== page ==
Having now seen him in person, I’m more inclined to reverse my opinion of these two pitches.  The curveball looked more like the strikeout pitch, with the slider becoming more of a worm killer.  If you read back over the prospect report, the arguments I made for Stripling in relief over the rotation still stand, but he didn’t disprove his ability to stay a starter this season.

9. Alex Verdugo

He doesn’t have tools so loud that we could see a call up in two years, but he does have enough of a hit tool to potentially make quick work of the lower minors. I’d still try to keep the expectations low for the first full season and focus on improving his comfort level with pitches on the outer half while also trying to tap into more power pull side.

We tempered expectations, as suggested, for Verdugo as he adjusted slowly to full season ball, but once the light turned on, Verdugo exploded.  So much so that the first statement might seem a little bullish.  Verdugo’s next challenge will be carrying his offensive explosion into the less offensive environments of the Texas League, but the fast track isn’t out of the question now.


Alex Verdugo has excelled with Rancho Cucamonga

8. Chris Anderson

If Anderson makes improvements in Double-A and can reduce his walk rate, then he’ll jump ahead on this as a power throwing starter with strikeout and innings potential. However, I see Anderson as closer to a finished product that might be most effective in relief.

Having the chance to see him more in person this year, I feel more resolved about the latter statement.  Though durable, Anderson’s peripherals and stuff backed up as the year progressed.  I expect a move to the bullpen and a potential prospect rebound could be in the cards for 2016.

7. Zach Lee

There’s tremendous amount of value in an arm that can take his turn every time in the rotation, limit walks, and keep the ball on the ground with a decent defense behind him. If Lee regains confidence, and is asked to fill a role in the rotation at some point in 2015, he will have the benefit of the Dodgers’ tremendous infield defense behind him, and parks like Petco, AT&T and his own to suppress big flies.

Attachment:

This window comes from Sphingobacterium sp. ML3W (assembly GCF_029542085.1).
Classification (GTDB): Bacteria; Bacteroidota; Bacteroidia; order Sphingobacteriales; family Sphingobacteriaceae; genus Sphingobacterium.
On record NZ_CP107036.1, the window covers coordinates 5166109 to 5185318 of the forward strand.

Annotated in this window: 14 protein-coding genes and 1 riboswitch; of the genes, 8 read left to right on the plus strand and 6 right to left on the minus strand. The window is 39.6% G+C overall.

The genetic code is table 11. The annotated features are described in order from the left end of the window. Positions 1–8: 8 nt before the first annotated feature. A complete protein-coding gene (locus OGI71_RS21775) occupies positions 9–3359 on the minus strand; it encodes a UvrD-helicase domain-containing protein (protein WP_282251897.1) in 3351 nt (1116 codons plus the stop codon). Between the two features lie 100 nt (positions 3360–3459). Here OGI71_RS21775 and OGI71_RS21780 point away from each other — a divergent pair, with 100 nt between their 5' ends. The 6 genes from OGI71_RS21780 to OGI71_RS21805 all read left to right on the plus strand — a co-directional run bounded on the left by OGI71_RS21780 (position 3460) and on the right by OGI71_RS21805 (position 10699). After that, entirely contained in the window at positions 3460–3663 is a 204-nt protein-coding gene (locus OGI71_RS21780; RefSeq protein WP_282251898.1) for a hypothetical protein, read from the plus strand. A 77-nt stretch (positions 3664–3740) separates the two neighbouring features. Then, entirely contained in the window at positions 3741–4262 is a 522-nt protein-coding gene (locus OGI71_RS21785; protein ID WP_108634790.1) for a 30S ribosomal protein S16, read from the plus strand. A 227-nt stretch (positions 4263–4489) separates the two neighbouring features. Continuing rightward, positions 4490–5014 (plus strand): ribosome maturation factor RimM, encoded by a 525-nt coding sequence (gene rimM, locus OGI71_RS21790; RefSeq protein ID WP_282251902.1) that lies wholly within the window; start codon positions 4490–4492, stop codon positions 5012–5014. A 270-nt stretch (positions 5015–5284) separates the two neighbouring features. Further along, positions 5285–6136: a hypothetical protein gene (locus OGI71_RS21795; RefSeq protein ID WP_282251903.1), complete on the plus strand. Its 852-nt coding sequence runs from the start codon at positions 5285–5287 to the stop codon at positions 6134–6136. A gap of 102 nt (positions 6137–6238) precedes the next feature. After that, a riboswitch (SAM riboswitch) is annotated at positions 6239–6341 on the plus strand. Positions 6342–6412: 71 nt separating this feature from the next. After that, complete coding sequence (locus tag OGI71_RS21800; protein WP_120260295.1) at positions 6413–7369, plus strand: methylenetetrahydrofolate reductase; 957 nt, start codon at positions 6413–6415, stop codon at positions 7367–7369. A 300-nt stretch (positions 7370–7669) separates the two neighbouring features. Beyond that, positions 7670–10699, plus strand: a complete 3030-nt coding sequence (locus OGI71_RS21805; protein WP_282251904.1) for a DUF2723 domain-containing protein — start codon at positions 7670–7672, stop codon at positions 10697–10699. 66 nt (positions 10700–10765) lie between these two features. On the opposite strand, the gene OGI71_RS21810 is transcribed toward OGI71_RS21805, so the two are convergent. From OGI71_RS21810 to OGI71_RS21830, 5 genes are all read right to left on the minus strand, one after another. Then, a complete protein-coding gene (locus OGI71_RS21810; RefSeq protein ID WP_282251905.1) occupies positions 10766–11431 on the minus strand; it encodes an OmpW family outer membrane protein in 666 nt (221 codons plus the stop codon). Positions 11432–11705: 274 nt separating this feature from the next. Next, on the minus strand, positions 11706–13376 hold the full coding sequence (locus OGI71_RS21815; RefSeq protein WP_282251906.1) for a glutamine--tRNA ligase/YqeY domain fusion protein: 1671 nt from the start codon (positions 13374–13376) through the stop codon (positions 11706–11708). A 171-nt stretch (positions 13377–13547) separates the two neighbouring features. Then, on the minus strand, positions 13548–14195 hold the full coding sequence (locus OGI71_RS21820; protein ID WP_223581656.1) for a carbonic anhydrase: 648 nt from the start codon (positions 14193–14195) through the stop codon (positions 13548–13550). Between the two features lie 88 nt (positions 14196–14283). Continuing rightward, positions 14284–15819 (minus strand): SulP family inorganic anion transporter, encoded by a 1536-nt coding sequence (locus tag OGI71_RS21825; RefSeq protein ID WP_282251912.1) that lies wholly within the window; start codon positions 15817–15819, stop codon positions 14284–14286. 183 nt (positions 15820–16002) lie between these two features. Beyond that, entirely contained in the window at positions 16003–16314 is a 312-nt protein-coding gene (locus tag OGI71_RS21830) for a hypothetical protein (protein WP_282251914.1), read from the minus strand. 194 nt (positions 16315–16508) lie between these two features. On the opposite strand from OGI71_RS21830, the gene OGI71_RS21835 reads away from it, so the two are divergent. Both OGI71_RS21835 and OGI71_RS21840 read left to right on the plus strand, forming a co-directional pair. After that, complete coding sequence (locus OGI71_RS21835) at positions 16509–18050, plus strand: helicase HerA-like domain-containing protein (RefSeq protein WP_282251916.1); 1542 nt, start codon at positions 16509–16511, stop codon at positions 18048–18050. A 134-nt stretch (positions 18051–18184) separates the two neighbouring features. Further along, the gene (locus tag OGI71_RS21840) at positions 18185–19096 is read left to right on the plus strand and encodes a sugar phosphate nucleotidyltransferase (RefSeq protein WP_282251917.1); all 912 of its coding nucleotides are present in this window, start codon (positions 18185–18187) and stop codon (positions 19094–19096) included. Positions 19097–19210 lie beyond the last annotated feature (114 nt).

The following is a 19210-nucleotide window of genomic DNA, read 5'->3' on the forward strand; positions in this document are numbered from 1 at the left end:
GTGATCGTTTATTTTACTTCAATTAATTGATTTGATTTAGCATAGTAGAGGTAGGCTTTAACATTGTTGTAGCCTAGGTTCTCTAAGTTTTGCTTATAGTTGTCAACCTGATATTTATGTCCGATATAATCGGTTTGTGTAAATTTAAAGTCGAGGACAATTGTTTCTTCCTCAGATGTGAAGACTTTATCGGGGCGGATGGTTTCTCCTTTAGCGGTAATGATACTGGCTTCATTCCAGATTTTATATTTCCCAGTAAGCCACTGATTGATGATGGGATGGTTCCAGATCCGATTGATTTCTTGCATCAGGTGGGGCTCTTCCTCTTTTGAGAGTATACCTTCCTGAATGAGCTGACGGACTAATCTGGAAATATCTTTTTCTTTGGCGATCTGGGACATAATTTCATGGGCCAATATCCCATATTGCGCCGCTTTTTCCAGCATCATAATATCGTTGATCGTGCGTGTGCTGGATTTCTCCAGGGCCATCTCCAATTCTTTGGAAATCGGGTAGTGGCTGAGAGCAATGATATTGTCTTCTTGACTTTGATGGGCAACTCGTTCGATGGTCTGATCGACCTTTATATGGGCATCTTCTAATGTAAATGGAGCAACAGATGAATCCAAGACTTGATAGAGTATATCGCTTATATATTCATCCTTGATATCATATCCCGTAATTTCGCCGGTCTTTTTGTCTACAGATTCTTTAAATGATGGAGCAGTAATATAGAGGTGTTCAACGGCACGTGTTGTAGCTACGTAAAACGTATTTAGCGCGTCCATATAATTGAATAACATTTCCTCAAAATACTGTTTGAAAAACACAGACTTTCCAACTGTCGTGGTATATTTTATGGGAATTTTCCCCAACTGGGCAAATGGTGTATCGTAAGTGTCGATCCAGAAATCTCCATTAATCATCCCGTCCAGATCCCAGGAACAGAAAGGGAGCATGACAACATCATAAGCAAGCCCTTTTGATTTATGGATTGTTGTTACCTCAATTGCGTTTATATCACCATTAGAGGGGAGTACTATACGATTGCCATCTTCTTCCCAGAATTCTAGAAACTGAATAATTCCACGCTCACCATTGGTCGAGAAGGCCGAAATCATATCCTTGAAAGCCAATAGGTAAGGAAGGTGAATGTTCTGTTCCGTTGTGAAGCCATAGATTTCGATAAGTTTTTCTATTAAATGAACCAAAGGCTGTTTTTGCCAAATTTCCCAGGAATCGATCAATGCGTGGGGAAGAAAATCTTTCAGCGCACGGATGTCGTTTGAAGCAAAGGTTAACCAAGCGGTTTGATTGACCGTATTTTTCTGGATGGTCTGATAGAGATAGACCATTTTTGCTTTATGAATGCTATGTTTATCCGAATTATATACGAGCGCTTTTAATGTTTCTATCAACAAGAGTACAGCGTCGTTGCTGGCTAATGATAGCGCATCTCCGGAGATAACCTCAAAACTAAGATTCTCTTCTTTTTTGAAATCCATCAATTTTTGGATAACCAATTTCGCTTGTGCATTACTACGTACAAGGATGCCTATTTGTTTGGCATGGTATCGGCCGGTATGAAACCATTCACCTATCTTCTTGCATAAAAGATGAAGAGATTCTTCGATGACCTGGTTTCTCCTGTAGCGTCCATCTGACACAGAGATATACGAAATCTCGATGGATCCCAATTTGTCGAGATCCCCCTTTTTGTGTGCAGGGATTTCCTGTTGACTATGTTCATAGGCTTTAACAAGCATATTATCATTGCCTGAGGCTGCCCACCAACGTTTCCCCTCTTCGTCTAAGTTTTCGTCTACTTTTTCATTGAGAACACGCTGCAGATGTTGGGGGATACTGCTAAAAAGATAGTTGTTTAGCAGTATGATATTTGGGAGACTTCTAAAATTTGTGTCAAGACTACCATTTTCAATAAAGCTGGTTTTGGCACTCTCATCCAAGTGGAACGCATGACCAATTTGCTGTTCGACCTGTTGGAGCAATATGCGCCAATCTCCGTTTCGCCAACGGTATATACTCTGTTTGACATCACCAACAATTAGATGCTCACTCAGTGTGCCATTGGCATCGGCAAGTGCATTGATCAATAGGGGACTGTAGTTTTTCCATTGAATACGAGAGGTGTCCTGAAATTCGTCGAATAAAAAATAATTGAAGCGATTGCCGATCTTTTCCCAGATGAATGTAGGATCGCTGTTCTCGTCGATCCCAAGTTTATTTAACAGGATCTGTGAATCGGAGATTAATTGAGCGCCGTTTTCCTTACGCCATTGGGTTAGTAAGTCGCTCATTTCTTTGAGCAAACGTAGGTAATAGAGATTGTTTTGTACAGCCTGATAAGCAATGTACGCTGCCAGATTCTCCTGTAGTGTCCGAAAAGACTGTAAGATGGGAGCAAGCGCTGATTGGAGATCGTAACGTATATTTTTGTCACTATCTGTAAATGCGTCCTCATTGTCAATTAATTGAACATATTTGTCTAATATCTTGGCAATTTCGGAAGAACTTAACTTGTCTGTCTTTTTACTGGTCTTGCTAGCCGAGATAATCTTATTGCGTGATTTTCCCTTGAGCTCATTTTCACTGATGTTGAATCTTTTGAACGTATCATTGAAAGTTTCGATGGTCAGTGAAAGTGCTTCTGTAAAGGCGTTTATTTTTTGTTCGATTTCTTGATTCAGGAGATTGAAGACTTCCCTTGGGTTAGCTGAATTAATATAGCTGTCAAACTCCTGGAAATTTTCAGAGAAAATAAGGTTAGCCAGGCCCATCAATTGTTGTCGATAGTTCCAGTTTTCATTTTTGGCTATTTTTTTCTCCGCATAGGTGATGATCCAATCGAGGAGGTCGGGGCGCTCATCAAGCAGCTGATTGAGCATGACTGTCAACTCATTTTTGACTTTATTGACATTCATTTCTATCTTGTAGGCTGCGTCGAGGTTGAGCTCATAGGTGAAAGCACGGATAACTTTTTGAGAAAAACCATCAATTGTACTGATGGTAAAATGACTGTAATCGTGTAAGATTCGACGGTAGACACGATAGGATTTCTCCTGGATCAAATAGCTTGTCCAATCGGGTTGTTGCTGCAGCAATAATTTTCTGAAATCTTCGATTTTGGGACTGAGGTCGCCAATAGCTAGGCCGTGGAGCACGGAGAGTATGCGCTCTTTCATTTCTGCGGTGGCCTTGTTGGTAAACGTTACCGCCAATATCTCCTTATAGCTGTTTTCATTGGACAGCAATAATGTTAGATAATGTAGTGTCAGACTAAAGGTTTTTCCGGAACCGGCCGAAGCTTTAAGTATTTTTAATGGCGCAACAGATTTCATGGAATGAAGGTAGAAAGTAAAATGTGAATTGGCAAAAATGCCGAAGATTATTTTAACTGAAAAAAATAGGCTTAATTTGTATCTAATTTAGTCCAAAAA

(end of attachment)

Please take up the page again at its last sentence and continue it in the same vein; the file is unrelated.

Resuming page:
The only part of this statement I may wish I could change would the notion that the Dodger’s infield defense is "tremendous."  Lee pitched to this profile this year in Triple-A and is ready for his chance at a rotation spot somewhere.  Lee improved his peripherals while maintaining a 51-percent ground ball rate, and his status as a solid tier-two guy will go unchanged heading into next season.

6. Scott Schebler

Scott Schebler may not be a name to many now, and his overall tools package won’t get him on many top prospect lists, but the two tools he possesses should make him a starting-caliber corner outfielder that out produces toolsy types.

You might be considering tempering expectations like these after the counting numbers Schebler put up in AAA, but I still believe this.  Schebler’s BABIP dropped 30 points from AA, and the power dipped a little with it, but the tools haven’t changed, and defensive measures like FRAA have actually been positive.  Schebler won’t be ranked quite this high again next year, but he didn’t drop off as much as a couple of players surpassing him on the strengths of their performances.

5. Chris Reed

The Dodgers are going to need innings from starters beyond their preferred top five this season, and though Reed may not be first in line, his overall stuff might be the best of those available on the 40 man roster in Triple-A this season. Reed might also be the Dodgers most moveable asset as a ready made starter with plus ground ball ability... I’d personally like to see what Reed could accomplish behind the Dodgers infield defense, and there’s a decent chance we’ll all get to see him at some point in 2015.